Diane Gistal

The central motif of Respiration (“Breathing”) is a seemingly banal action that has taken on an eminently political status for African communities and people of African descent. Breath and the threat of breathlessness, whether as symbolic or physical facts, loom over Black lives like a sword of Damocles. 

Recent developments in the United States have become a lightning-rod for millions worldwide who have joined in chanting “Black Lives Matter” to express their shared feeling of exasperation. French-speaking Canada is clearly no exception to this global sense of disaffection.

Still, an overwhelming sense of denialism reigns when it comes to the crushing, asphyxiating—annihilating—weight of the violence experienced by a portion of Québec’s population. In the words of filmmaker Raoul Peck, racism continues to fulfill its brutal purpose “even when it hides behind well-intentioned paternalism.”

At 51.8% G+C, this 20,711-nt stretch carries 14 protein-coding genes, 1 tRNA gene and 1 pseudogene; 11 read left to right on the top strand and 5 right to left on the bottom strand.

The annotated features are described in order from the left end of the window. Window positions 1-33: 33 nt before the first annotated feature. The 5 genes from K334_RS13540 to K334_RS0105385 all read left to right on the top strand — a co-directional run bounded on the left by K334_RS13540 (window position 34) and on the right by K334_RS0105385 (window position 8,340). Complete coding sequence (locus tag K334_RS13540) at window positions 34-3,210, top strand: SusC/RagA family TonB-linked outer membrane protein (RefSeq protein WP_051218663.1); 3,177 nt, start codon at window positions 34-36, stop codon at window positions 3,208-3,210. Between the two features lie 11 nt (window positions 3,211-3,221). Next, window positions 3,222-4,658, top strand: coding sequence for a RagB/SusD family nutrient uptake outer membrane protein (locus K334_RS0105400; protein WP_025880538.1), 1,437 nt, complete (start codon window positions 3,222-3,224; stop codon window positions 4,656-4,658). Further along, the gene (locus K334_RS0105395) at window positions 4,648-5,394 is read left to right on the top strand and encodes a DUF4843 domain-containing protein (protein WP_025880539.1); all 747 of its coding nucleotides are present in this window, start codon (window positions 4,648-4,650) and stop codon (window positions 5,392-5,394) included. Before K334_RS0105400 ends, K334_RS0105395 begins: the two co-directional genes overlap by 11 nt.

Amid this constant upheaval, breathing becomes an act of resistance and resilience, transformed into poetry. 

By focusing precisely on silences, hesitations, sighs, and intakes of breath, Montréal artists Moridja Kitenge Banza, Marie-Laure S. Louis, Siaka S. Traoré and Marie-Danielle Duval at once reveal and sublimate the political power of “breathing.”